Watkins began his career with the Royal Ballet in London, but left two years ago for freelance pastures new. His work draws on a cocktail of influences, mingling his first-rate ballet training with the impact of film and theatre. On his website you can watch several short dance films that he made a few years ago for Channel 4, bringing the language of ballet right into the here and now. One, entitled Sofa, portrays a dance epiphany for a beer-bellied bloke during a solitary night in; another visualises the interior world of a young man listening to music while waiting for a bus.

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Martha Leebolt and Tobias Batley rehearse 1984

Through his passion for spoken drama Watkins got to know the composer Alex Baranowski, who was working on a range of productions at the National Theatre, as well as writing music for films such as Hamlet, starring Maxine Peak, and the Bafta-nominated McCullin. The pair have collaborated on several projects, including Kes; for 1984 Baranowski has created a new 100-minute score.

He and Watkins worked intensively together on the scenario, he says, batting musical and dance ideas back and forth by email and in coffee shops for a good year. “Musically we were very conscious of not being big and down and dark, especially with the cells before Room 101,” says Baranowski.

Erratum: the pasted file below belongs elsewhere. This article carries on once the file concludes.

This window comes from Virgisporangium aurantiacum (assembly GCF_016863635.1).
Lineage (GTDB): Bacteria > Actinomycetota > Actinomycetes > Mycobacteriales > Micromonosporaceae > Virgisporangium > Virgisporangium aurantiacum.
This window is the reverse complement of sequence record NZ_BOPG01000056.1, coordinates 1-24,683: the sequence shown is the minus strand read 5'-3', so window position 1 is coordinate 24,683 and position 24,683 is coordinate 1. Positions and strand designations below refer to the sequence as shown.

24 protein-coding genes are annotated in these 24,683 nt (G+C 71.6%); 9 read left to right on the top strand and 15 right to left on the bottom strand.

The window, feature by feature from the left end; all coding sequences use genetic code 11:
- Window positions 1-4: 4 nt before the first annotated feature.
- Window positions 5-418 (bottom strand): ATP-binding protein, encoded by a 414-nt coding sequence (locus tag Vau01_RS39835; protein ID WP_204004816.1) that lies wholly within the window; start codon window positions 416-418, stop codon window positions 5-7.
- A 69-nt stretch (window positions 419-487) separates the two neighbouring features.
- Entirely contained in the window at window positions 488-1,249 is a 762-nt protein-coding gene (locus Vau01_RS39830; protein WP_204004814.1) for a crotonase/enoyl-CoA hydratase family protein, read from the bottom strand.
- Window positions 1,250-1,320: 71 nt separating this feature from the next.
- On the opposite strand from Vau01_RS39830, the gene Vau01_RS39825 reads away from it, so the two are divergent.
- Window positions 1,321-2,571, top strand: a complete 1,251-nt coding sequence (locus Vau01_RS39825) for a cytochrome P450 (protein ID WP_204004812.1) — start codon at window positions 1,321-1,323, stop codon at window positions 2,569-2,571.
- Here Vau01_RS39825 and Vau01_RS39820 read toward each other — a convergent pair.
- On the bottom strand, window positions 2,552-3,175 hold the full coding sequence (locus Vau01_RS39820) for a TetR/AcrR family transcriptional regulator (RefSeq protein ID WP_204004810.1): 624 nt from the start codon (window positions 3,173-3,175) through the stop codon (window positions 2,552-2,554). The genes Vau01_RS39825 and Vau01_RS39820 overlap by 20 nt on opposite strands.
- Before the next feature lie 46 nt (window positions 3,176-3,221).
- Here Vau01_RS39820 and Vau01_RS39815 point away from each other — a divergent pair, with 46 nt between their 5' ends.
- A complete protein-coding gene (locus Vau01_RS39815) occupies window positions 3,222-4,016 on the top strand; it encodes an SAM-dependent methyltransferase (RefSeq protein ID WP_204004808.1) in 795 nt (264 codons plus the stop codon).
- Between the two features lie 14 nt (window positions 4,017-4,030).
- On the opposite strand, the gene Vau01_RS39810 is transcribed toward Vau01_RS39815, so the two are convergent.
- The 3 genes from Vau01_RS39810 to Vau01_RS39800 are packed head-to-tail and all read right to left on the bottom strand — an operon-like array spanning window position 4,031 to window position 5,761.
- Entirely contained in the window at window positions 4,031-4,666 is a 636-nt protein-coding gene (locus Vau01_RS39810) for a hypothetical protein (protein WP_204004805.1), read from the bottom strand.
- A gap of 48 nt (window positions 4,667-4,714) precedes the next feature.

“There’s a relatively long scene with the prisoners who’ve been accused of thoughtcrimes and so on, whom Winston meets. We chose to be quite minimalist, using textures of sounds and noises – rather than, for instance, relentless minor chords and big drums. We rewrote each scene about three times, trying to figure out the best way to tell the story. Sometimes Jonathan would send me a video of the movements he was working on and it’s amazing to find that when I’ve put in a little beat or a drum or a clarinet flourish, he’ll work that into the movements. It’s wonderful to work with a live orchestra and I’m using it for all it’s worth, with all its different noises and textures.”

And so a new generation of choreographers and composers like Watkins and Baranowski may now reinvent narrative dance for the 21st century, unafraid to engage with the grittiest and darkest of dramas. Bring it on.

‘1984’ opens at the West Yorkshire Playhouse on  5 September, then tours (northernballet.com)